NASA’s Van Allen probes discover particle accelerator in the heart of Earth’s radiation belts
July 26, 2013
Scientists have know that something in space accelerated particles in the Van Allen radiation belts to more than 99 percent the speed of light, but they didn’t know what that something was.
Particles inside the belts are sped up by local kicks of energy, buffeting the particles to ever faster speeds, much like a perfectly timed push on a moving swing.
Knowing the location of the acceleration will help scientists improve space weather predictions, because changes in the radiation belts can be risky for satellites near Earth, and for astronauts travelling through them on the way to the Moon or Mars, for example.
The radiation belts were discovered upon the launch of the very first successful U.S. satellites sent into space, Explorers I and III. It was quickly realized that the belts were some of the most hazardous environments a spacecraft can experience.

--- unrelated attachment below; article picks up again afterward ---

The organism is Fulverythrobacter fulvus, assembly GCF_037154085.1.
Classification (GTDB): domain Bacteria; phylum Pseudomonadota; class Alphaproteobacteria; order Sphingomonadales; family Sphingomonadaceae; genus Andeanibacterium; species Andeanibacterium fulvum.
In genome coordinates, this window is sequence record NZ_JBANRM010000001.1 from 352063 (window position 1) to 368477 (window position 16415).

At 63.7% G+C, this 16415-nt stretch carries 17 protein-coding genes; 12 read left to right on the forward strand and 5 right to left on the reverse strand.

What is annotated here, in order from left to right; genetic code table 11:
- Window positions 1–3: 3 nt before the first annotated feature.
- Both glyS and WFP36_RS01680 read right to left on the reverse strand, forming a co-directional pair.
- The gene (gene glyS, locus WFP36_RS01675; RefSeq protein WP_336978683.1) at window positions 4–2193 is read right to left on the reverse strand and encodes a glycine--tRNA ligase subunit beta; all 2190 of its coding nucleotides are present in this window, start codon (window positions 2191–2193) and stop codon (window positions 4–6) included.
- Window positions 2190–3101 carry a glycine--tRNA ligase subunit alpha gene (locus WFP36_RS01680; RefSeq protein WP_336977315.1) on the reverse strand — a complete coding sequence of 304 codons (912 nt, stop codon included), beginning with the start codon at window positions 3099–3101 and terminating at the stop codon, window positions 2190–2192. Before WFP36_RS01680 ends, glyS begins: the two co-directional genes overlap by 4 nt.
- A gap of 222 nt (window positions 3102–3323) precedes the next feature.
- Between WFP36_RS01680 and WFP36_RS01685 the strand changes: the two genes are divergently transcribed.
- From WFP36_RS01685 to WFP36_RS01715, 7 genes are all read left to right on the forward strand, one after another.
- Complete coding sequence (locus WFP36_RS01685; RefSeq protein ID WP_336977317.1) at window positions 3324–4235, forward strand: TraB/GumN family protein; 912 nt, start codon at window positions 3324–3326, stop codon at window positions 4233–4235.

Most satellite orbits are chosen to duck below the radiation belts or circle outside of them, and some satellites, such as GPS spacecraft, must operate between the two belts. When the belts swell due to incoming space weather, they can encompass these spacecraft, exposing them to dangerous radiation.
Indeed, a significant number of permanent failures on spacecraft have been caused by radiation. With enough warning, we can protect technology from the worst consequences, but such warning can only be achieved if we truly understand the dynamics of what’s happening inside these mysterious belts.
Scientists believe these new results will lead to better predictions of the complex chain of events that intensify the radiation belts to levels that can disable satellites.
While the work shows that the local energy comes from electromagnetic waves coursing through the belts, it is not known exactly which such waves might be the cause.